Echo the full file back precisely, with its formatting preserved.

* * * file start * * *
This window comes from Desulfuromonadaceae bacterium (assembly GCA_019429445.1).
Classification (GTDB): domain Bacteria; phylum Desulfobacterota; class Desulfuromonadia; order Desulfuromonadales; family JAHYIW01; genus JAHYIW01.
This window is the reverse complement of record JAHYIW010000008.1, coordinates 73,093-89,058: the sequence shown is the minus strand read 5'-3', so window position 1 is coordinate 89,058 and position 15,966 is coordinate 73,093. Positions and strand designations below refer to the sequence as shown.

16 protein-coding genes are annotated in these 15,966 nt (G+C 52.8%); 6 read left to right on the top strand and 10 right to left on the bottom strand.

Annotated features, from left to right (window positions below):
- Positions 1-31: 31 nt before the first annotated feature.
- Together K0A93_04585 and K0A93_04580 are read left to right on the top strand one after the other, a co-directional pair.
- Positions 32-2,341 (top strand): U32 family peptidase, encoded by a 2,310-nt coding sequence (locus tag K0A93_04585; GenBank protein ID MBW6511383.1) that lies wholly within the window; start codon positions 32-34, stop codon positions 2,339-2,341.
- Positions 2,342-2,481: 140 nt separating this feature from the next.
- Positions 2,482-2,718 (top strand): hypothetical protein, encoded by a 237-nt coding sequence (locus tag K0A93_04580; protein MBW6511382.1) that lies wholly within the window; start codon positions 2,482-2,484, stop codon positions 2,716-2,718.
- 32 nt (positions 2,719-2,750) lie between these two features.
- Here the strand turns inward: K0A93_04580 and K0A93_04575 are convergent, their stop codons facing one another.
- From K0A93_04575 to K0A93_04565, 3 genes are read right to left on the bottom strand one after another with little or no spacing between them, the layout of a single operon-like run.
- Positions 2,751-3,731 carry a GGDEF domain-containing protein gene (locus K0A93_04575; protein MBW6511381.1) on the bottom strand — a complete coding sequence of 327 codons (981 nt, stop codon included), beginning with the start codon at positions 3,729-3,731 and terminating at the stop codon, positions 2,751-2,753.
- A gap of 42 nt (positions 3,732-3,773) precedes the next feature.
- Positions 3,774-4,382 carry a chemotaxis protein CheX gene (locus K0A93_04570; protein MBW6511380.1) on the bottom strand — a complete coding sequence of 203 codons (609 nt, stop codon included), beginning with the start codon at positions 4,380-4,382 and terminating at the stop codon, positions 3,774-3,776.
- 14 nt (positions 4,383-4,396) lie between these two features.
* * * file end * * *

This window comes from Desulfuromonadaceae bacterium (assembly GCA_019429445.1).
Classification (GTDB): domain Bacteria; phylum Desulfobacterota; class Desulfuromonadia; order Desulfuromonadales; family JAHYIW01; genus JAHYIW01.
This window is the reverse complement of record JAHYIW010000008.1, coordinates 73,093-89,058: the sequence shown is the minus strand read 5'-3', so window position 1 is coordinate 89,058 and position 15,966 is coordinate 73,093. Positions and strand designations below refer to the sequence as shown.

16 protein-coding genes are annotated in these 15,966 nt (G+C 52.8%); 6 read left to right on the top strand and 10 right to left on the bottom strand.

Annotated features, from left to right (window positions below):
- Positions 1-31: 31 nt before the first annotated feature.
- Together K0A93_04585 and K0A93_04580 are read left to right on the top strand one after the other, a co-directional pair.
- Positions 32-2,341 (top strand): U32 family peptidase, encoded by a 2,310-nt coding sequence (locus tag K0A93_04585; GenBank protein ID MBW6511383.1) that lies wholly within the window; start codon positions 32-34, stop codon positions 2,339-2,341.
- Positions 2,342-2,481: 140 nt separating this feature from the next.
- Positions 2,482-2,718 (top strand): hypothetical protein, encoded by a 237-nt coding sequence (locus tag K0A93_04580; protein MBW6511382.1) that lies wholly within the window; start codon positions 2,482-2,484, stop codon positions 2,716-2,718.
- 32 nt (positions 2,719-2,750) lie between these two features.
- Here the strand turns inward: K0A93_04580 and K0A93_04575 are convergent, their stop codons facing one another.
- From K0A93_04575 to K0A93_04565, 3 genes are read right to left on the bottom strand one after another with little or no spacing between them, the layout of a single operon-like run.
- Positions 2,751-3,731 carry a GGDEF domain-containing protein gene (locus K0A93_04575; protein MBW6511381.1) on the bottom strand — a complete coding sequence of 327 codons (981 nt, stop codon included), beginning with the start codon at positions 3,729-3,731 and terminating at the stop codon, positions 2,751-2,753.
- A gap of 42 nt (positions 3,732-3,773) precedes the next feature.
- Positions 3,774-4,382 carry a chemotaxis protein CheX gene (locus K0A93_04570; protein MBW6511380.1) on the bottom strand — a complete coding sequence of 203 codons (609 nt, stop codon included), beginning with the start codon at positions 4,380-4,382 and terminating at the stop codon, positions 3,774-3,776.
- 14 nt (positions 4,383-4,396) lie between these two features.